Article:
When you’re as famous as Gomez is, your personal life becomes global fodder. The Texas native broke out on Disney’s 2007–12 series Wizards of Waverly Place, went on to launch a music career, and built her résumé in film and TV with projects like Spring Breakers and 13 Reasons Why. All the while, interest in her relationships and inner life only grew. In 2016, she was in the middle of a worldwide tour for her album Revival when she suddenly pulled out, revealing she had been struggling with anxiety and depression as side effects from lupus, which in 2017 necessitated a kidney transplant. She says now that she’s “50-50” on whether she’ll ever go on a major tour again. “Nothing makes me happier than 90 minutes of being with my fans and just celebrating together,” she says. On the other hand, “It is very emotionally draining for me. And then you realize you’re just surrounded by a bunch of people that you’re paying.”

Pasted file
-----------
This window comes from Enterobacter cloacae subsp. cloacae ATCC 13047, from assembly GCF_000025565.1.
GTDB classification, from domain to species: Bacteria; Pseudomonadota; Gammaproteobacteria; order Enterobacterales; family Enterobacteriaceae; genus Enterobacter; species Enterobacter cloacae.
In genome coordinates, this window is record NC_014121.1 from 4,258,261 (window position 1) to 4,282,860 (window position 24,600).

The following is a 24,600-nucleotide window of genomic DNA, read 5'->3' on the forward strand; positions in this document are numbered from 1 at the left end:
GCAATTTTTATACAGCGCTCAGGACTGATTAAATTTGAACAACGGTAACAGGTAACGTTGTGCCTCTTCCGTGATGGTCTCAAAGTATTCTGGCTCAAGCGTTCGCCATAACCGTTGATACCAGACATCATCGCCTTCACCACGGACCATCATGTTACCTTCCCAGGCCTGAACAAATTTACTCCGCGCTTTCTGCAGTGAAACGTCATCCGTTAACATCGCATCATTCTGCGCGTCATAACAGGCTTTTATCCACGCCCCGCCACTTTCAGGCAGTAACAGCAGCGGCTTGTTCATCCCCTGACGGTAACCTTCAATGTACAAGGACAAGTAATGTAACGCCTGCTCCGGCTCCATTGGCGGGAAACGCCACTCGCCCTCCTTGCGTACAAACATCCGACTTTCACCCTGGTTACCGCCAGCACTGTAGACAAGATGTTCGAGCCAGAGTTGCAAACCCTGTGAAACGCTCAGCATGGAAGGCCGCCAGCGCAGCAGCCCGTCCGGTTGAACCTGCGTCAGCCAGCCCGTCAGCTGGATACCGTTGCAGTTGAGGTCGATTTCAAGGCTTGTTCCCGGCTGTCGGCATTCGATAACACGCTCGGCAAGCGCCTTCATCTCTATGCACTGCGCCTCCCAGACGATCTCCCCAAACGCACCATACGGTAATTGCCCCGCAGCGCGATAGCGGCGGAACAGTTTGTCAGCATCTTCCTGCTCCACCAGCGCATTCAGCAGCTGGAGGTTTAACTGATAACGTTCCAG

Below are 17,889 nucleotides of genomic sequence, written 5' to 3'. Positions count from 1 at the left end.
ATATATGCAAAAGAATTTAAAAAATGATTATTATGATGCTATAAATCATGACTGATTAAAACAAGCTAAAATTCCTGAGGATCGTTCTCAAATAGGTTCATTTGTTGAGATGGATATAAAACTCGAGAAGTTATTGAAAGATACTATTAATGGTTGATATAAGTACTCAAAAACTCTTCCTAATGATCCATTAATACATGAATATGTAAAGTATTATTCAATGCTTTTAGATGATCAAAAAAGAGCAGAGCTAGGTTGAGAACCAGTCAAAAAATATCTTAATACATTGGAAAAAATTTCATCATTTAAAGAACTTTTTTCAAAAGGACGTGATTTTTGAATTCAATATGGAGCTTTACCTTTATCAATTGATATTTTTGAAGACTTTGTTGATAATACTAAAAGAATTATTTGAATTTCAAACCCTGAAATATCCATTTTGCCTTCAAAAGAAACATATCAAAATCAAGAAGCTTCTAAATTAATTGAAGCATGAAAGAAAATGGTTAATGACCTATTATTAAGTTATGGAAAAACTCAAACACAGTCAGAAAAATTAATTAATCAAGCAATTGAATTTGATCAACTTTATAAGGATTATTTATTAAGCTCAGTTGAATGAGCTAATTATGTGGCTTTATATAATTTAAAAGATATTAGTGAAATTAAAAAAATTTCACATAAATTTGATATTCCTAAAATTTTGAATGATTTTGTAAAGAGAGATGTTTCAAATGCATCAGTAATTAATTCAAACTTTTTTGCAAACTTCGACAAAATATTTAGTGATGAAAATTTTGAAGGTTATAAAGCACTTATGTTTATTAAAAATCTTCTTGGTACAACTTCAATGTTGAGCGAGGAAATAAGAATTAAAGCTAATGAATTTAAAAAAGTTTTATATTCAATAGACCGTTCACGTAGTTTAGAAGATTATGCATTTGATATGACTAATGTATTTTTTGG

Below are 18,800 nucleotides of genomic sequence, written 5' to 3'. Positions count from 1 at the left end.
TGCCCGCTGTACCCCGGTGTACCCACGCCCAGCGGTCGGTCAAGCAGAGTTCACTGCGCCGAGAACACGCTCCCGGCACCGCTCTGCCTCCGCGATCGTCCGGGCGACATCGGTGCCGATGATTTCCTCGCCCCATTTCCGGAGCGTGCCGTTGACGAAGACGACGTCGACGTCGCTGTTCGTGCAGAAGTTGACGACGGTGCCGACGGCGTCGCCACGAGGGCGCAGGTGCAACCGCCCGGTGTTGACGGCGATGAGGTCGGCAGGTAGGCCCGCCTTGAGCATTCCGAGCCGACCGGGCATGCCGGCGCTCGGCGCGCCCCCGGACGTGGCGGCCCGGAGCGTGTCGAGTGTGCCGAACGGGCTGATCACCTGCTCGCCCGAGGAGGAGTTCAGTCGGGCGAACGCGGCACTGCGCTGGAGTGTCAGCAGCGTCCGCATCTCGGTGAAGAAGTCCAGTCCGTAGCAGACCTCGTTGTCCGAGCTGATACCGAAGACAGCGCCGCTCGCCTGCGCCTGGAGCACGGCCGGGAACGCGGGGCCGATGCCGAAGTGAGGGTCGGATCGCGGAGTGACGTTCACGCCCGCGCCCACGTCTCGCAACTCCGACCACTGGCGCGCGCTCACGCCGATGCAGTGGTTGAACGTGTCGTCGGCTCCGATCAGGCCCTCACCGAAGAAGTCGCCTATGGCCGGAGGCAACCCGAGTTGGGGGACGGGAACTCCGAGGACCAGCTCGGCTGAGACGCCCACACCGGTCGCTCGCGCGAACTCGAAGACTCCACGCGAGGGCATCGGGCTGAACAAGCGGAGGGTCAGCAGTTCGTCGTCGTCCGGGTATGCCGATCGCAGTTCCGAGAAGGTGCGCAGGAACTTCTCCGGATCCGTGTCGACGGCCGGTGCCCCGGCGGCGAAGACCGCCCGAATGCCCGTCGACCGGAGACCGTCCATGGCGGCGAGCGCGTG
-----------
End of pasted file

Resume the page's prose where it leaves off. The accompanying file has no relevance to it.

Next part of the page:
In April 2020, just months before she launched Rare Beauty, Gomez disclosed that she’d been diagnosed with bipolar disorder. She shared with Rolling Stone two years later that she had suffered from suicidal ideation and been to four treatment centers. Her 2022 documentary, My Mind and Me, offered a raw look at her mental health over a six-year period, filling in new details of a story that had been told in headlines.